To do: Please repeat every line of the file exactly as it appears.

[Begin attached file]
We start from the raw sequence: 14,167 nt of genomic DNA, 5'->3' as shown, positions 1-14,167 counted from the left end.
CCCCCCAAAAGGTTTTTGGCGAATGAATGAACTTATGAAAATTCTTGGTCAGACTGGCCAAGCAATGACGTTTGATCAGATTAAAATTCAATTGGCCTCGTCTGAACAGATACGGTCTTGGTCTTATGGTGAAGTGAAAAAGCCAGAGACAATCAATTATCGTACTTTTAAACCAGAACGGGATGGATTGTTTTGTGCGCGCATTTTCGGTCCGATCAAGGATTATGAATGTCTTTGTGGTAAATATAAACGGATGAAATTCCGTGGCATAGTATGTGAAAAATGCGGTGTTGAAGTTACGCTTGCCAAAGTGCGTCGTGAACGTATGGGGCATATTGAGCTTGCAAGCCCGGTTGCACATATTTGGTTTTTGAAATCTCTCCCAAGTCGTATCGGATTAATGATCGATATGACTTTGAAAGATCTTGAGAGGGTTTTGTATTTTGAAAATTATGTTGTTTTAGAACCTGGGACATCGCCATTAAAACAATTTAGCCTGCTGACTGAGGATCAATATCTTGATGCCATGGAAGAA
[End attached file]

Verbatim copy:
We start from the raw sequence: 14,167 nt of genomic DNA, 5'->3' as shown, positions 1-14,167 counted from the left end.
CCCCCCAAAAGGTTTTTGGCGAATGAATGAACTTATGAAAATTCTTGGTCAGACTGGCCAAGCAATGACGTTTGATCAGATTAAAATTCAATTGGCCTCGTCTGAACAGATACGGTCTTGGTCTTATGGTGAAGTGAAAAAGCCAGAGACAATCAATTATCGTACTTTTAAACCAGAACGGGATGGATTGTTTTGTGCGCGCATTTTCGGTCCGATCAAGGATTATGAATGTCTTTGTGGTAAATATAAACGGATGAAATTCCGTGGCATAGTATGTGAAAAATGCGGTGTTGAAGTTACGCTTGCCAAAGTGCGTCGTGAACGTATGGGGCATATTGAGCTTGCAAGCCCGGTTGCACATATTTGGTTTTTGAAATCTCTCCCAAGTCGTATCGGATTAATGATCGATATGACTTTGAAAGATCTTGAGAGGGTTTTGTATTTTGAAAATTATGTTGTTTTAGAACCTGGGACATCGCCATTAAAACAATTTAGCCTGCTGACTGAGGATCAATATCTTGATGCCATGGAAGAA